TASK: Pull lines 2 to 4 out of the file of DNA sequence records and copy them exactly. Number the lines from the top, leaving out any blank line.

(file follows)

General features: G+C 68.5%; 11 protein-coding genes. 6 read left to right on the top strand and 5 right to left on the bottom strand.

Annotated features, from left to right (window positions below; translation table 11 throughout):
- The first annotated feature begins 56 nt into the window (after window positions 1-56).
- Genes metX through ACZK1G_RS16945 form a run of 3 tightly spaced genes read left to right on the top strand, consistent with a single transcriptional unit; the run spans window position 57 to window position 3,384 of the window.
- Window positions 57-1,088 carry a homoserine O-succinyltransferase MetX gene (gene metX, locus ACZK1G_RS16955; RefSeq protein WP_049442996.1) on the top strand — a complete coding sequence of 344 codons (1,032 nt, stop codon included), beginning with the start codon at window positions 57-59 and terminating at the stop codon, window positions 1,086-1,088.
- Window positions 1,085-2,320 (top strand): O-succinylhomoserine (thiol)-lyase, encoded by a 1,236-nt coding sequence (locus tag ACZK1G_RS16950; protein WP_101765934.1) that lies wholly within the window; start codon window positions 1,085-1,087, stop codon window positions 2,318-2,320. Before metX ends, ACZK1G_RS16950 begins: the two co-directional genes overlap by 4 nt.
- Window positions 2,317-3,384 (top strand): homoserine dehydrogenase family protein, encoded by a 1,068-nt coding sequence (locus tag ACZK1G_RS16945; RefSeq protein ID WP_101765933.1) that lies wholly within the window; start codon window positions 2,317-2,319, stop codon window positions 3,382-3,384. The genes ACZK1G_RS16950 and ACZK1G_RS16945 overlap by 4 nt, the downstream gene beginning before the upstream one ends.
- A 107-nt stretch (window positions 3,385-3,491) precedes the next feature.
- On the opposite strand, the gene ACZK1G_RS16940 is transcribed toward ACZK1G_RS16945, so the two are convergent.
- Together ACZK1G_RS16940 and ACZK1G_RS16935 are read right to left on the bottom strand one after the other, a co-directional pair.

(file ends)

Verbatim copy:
Annotated features, from left to right (window positions below; translation table 11 throughout):
- The first annotated feature begins 56 nt into the window (after window positions 1-56).
- Genes metX through ACZK1G_RS16945 form a run of 3 tightly spaced genes read left to right on the top strand, consistent with a single transcriptional unit; the run spans window position 57 to window position 3,384 of the window.